No one neighborhood rules the art scene anymore. Here’s a look at a series of fall-show highlights on both the Upper East Side and in Chelsea. Uptown or downtown, it’s just a fast afternoon’s walk through some of the better art in the city.
Raymond Pettibon, “Hard in the Paint”
David Zwirner Gallery
533 West 19th Street
Through Dec. 21
Influenced by the L.A. punk scene (his brother founded Black Flag) and surf culture, artist Raymond Pettibon, of Venice Beach, Calif., tackles all the best taboos in his ink-and-paper drawings: sex, politics, religion and fine literature. His works have earned him a solo show at the Whitney Museum of American Art, a string of awards–and a cult following.
Brice Marden, “Letters”
Matthew Marks Gallery
522 West 22nd Street
Through Dec. 23
Brice Marden, now in his 70s, has lived long enough to become an éminence grise of the art world. He has not been influenced by the trends of the day and is unapologetic about it. The large paintings in this show have his trademark graceful squiggles and muted colors. In a back room is the great pleasure of the show: small-scale black-and-white works executed with a moody elegance.
Adrian Piper, “Past Time”
Elizabeth Dee Gallery
548 West 22nd Street
Through Dec. 11
Here, Elizabeth Dee devotes 10,000 square feet of the former Dia building to the works of Adrian Piper, a New York conceptual artist and philosophy professor now living in Berlin. She first became famous for her mid-1960s series LSD Paintings, which pioneered the psychedelic imagery of the time. The exhibition includes a seven-part sculptural series What It’s Like, What It Is #2 (1991), commissioned by the Hirshhorn Museum and not shown in nearly a decade.
Paulina Olowska, “Applied Fantastic”
519 West 24th Street
Through Dec. 4
Somehow, Paulina Olowska makes memorable, current art about cold war Poland. The Gdansk-born artist, who studied at the Art Institute of Chicago, paints women in the brightly colored, nubby sweaters of her homeland years ago, and commissioned a designer to make the vintage outfits she paints, which are also on view.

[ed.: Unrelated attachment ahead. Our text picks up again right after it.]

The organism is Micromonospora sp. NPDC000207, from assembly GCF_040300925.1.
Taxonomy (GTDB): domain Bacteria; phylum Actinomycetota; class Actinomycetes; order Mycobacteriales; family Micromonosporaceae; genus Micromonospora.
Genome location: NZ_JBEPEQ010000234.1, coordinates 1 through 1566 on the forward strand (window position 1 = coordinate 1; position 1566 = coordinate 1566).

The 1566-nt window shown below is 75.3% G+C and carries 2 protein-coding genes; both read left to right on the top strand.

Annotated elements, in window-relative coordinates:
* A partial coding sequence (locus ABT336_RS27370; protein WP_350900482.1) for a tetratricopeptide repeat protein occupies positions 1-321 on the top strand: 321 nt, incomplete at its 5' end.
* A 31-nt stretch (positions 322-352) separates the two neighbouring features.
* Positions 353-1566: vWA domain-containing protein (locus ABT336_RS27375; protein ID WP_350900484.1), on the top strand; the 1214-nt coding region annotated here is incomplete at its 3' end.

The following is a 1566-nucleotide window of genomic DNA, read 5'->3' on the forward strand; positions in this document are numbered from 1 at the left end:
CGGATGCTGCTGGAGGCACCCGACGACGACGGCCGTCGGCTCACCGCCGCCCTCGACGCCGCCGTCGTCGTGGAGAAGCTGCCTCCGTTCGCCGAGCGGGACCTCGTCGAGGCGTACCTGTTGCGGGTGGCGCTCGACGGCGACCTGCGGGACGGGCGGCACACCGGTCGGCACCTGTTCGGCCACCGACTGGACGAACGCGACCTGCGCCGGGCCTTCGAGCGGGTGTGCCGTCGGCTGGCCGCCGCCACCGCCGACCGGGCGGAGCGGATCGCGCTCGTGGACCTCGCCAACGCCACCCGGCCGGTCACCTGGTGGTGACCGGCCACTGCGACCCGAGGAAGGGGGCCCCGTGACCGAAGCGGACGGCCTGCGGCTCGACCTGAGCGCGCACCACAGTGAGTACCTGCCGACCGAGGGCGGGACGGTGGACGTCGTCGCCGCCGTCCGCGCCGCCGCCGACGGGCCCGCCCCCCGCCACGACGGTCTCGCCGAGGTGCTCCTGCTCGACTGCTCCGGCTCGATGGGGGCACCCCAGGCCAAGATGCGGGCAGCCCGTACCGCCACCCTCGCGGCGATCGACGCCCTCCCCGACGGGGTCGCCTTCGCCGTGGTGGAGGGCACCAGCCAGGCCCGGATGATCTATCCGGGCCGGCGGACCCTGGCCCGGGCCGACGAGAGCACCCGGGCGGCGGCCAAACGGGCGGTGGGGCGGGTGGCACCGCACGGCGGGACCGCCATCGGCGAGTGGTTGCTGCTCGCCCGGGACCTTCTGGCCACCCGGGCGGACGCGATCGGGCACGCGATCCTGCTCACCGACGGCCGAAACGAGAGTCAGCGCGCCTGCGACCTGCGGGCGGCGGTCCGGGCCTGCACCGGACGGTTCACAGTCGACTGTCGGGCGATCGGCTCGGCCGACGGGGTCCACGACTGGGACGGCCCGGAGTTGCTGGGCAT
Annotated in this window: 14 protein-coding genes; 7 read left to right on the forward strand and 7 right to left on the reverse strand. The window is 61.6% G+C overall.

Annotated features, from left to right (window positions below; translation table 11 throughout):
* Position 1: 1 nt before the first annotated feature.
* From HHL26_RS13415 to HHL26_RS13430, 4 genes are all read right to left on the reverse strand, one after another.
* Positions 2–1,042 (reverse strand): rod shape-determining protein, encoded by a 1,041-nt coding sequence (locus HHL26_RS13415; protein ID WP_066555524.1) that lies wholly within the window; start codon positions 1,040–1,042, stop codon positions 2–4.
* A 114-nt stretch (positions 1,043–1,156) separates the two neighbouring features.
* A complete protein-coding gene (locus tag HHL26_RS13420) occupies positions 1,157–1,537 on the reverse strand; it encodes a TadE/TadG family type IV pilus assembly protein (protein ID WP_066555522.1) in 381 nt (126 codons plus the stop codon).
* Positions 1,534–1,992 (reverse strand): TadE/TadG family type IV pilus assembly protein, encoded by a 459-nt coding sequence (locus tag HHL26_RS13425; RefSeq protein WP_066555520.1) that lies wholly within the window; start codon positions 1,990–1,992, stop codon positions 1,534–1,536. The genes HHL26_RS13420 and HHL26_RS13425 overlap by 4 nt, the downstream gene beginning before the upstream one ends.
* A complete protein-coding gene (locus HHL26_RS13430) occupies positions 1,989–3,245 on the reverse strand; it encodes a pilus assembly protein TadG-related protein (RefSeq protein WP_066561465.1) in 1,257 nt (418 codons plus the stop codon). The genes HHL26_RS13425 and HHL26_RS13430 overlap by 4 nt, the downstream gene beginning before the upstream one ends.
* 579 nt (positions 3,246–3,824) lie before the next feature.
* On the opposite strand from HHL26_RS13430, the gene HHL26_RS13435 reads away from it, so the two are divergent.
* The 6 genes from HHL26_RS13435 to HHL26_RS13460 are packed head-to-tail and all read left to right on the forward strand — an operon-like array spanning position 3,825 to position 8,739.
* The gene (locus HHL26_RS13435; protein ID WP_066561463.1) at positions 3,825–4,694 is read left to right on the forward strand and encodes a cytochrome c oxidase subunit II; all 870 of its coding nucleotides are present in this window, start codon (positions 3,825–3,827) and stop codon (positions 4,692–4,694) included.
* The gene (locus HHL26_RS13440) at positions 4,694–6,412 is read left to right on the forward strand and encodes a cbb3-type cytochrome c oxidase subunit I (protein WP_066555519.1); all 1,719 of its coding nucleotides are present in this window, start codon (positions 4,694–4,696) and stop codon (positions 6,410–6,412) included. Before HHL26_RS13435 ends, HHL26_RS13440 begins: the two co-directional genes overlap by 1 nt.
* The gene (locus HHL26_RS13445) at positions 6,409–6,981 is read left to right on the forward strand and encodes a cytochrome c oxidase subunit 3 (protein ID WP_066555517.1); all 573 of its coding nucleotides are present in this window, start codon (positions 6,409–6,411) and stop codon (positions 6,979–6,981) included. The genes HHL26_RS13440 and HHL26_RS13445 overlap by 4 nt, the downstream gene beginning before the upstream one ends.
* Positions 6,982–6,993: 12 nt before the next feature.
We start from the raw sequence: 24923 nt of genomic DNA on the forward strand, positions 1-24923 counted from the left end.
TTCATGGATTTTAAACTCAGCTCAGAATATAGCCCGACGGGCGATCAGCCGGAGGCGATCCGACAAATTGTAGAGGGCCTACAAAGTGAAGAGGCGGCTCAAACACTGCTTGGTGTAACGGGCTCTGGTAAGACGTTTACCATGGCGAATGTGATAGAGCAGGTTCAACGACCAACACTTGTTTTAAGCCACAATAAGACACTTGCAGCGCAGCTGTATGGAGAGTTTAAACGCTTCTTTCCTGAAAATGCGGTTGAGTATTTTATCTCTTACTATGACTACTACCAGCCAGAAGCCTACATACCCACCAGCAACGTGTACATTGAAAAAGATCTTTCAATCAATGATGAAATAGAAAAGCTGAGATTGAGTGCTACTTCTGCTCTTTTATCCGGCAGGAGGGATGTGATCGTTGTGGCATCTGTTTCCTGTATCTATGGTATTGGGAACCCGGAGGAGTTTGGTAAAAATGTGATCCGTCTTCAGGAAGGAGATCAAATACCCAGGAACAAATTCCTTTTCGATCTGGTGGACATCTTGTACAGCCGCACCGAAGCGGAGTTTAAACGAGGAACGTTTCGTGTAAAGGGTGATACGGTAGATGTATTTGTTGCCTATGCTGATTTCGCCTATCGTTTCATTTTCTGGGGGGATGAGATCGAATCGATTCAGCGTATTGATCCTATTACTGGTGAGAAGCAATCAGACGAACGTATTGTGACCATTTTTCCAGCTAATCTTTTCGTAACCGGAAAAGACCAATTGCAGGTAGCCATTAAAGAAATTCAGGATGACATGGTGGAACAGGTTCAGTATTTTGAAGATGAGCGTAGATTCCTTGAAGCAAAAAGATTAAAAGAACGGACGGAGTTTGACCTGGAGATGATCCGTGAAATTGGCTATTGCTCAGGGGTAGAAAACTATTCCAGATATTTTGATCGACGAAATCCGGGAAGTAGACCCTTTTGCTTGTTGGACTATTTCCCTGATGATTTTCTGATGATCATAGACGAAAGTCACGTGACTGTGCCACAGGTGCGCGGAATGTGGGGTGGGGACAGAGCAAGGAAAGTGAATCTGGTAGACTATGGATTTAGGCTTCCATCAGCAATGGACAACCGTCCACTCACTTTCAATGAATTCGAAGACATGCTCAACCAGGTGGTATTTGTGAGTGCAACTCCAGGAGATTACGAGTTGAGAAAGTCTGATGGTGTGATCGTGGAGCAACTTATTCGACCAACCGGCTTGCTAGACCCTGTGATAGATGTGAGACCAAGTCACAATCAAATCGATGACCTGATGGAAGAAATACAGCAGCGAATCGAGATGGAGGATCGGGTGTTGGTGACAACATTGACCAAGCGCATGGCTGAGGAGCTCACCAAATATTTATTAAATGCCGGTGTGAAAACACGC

Michael Wolf, “i see you”
Bruce Silverstein Gallery
535 West 24th Street
Through Dec. 24
In a version of Rear Window for the 21st century, this photographer snaps the hives and boxes of apartment towers and office skyscrapers, and the tiny people within them. The resulting works convey intimacy captured from a distance.
Damien Hirst, “Medicine Cabinets”
45 East 78th Street
Through Dec. 11
This particular show unites for the first time a series of cabinets Damien Hirst made in 1989, each one inspired by a track off the classic Sex Pistols album Never Mind the Bollocks, Here’s the Sex Pistols. The ultra-clean white gleaming cabinets, filled with drugs, skin products, medicine and remedies, chillingly mix minimalism and Pop Art.
Helly Nahmad Gallery
975 Madison Avenue
The Nahmads, three generations of art dealers, are among the biggest buyers and sellers of art in the world, with operations in New York, London, Monaco and Paris. Their rolodex is deep. So when they put together a show of works by mid-century colorist Sam Francis, the works are among his most vivid and historically significant.
980 Madison Avenue
Through Dec. 22
Gagosian’s Chelsea exhibition of Robert Rauschenberg is garnering more attention, but this uptown show is also worth a look. It features new paintings by John Currin, the artist who brought back figurative painting in the 1990s with his voluptuous, caricaturized nudes–acrid takes on Botticelli and the mannerists.
Modernism + Art 20
Park Avenue Armory at 67th Street
643 Park Avenue
Nov. 11-Nov. 15
This fair turns 25 this year, and organizer Sandy Smith started it when mid-century Modern furniture was considered flea-market material. As prices have escalated, the fair has widened its footprint, and now jewelry, glass and art are also showed off in the few dozen booths on site. It’s a fast walk through 20th-century design history. The opening-night benefit raises funds for the Brooklyn Museum and Planned Parenthood.
Alberto Giacometti, “In Giacometti’s Studio”
23 East 67th Street, second floor
Through Dec. 18
Eykyn Maclean is a private gallery on the Upper East Side; this is the first show it has opened to the general public since it was founded by two former Christie’s executives in 2006. (Co-heads of the Impressionist and Modern Art department, they made an infamous almost overnight departure to start their own firm.) Here they put on view nearly 100 works by Alberto Giacometti on behalf of the late artist’s family. While he’s one of the most storied, and priciest, sculptors, most of the works aren’t for sale. The ambitious, comprehensive show features five decades of work and documentation.
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